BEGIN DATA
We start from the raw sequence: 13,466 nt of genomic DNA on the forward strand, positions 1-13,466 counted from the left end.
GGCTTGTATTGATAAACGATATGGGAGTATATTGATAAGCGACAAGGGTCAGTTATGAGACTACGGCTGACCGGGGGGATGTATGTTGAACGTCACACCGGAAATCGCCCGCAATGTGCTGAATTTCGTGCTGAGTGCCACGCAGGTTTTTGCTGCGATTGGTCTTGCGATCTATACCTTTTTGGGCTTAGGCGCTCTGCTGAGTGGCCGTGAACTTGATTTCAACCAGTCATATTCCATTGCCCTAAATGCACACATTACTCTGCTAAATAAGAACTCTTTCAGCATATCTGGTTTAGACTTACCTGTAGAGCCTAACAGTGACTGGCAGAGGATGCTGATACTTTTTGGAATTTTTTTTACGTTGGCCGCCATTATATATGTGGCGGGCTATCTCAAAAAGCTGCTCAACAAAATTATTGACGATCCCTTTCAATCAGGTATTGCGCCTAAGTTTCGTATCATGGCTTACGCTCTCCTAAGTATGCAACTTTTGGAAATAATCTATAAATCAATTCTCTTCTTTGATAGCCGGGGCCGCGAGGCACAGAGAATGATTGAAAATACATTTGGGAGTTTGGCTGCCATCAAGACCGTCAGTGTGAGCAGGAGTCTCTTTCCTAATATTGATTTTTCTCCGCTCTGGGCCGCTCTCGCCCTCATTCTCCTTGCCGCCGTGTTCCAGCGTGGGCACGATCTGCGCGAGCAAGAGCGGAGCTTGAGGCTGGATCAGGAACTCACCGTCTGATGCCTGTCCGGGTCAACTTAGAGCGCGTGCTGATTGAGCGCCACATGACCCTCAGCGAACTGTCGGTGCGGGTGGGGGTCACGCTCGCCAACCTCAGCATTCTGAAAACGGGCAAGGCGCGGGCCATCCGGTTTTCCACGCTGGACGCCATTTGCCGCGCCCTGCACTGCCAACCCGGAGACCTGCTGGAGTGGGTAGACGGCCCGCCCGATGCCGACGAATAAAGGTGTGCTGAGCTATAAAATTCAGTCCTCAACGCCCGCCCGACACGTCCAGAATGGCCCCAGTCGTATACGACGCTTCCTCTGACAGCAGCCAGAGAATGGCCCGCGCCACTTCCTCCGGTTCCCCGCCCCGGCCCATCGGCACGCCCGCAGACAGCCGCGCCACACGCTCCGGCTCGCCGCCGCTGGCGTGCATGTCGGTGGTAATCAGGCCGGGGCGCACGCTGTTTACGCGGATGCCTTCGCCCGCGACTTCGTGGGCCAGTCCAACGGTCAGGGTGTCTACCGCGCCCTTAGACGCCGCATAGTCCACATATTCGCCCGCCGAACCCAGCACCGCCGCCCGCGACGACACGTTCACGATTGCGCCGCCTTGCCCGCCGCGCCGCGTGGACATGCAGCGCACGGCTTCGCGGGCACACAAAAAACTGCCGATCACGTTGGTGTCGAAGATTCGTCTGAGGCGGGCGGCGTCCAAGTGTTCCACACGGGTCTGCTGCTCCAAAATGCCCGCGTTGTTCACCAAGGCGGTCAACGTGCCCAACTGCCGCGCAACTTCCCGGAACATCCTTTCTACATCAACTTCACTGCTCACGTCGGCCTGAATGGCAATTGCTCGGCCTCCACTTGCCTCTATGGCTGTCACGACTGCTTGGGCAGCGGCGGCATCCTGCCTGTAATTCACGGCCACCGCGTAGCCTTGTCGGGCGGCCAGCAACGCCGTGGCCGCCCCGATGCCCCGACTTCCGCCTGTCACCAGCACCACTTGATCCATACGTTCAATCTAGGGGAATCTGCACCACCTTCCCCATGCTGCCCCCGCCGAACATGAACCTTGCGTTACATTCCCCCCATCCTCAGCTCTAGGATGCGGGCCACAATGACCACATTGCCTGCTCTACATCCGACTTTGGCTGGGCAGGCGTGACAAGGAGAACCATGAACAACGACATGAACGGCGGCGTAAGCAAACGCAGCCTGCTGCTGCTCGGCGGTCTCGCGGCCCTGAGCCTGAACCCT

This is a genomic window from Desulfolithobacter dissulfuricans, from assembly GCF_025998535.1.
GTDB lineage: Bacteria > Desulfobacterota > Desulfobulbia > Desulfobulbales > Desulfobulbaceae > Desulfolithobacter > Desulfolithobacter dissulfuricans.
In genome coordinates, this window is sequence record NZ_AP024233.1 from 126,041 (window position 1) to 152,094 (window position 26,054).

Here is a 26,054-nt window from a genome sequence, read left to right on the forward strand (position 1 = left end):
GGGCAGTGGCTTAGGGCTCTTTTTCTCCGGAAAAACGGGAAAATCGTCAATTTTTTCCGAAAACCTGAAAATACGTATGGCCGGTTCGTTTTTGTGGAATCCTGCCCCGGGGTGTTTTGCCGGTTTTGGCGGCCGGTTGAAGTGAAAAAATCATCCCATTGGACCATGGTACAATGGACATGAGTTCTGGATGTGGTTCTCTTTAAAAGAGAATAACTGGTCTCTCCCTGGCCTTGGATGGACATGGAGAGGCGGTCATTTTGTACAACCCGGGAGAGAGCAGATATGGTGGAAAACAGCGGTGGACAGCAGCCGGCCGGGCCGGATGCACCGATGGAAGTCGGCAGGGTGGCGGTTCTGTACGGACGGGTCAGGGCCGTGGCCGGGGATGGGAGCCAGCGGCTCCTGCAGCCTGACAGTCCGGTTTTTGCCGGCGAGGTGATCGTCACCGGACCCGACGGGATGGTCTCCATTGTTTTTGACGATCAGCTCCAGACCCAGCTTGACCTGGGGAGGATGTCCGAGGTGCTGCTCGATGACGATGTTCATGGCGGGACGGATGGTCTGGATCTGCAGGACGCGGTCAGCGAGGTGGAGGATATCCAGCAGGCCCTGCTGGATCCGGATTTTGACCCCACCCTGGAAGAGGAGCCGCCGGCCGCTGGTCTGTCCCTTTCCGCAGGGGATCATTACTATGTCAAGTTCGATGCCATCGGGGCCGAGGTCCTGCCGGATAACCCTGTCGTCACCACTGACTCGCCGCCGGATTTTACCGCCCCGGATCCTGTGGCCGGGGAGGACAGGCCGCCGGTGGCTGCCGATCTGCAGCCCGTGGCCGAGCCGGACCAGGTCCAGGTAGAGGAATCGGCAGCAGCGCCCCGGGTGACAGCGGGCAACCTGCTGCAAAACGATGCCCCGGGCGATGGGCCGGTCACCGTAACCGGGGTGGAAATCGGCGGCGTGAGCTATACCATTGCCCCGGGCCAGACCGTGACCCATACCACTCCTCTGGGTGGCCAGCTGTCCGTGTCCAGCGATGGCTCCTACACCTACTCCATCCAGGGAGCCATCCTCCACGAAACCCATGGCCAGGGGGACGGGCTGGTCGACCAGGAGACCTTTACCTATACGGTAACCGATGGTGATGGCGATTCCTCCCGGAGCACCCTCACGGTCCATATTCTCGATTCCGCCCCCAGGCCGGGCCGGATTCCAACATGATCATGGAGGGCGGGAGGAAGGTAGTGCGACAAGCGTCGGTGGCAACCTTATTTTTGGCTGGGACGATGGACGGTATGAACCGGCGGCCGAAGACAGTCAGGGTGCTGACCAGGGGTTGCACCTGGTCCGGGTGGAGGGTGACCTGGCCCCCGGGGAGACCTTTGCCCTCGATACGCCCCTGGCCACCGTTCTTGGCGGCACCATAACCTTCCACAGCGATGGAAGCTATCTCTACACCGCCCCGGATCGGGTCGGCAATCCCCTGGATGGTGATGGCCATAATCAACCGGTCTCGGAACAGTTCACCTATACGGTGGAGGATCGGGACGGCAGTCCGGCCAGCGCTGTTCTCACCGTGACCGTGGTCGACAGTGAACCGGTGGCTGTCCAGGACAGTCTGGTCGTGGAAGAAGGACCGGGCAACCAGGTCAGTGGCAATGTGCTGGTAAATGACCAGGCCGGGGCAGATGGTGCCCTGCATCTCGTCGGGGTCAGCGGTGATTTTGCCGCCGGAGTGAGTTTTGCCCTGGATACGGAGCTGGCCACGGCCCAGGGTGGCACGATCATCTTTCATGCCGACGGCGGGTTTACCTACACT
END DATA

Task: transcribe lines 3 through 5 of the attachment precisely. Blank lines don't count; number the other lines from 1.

This is a genomic window from Desulfolithobacter dissulfuricans, from assembly GCF_025998535.1.
GTDB lineage: Bacteria > Desulfobacterota > Desulfobulbia > Desulfobulbales > Desulfobulbaceae > Desulfolithobacter > Desulfolithobacter dissulfuricans.
In genome coordinates, this window is sequence record NZ_AP024233.1 from 126,041 (window position 1) to 152,094 (window position 26,054).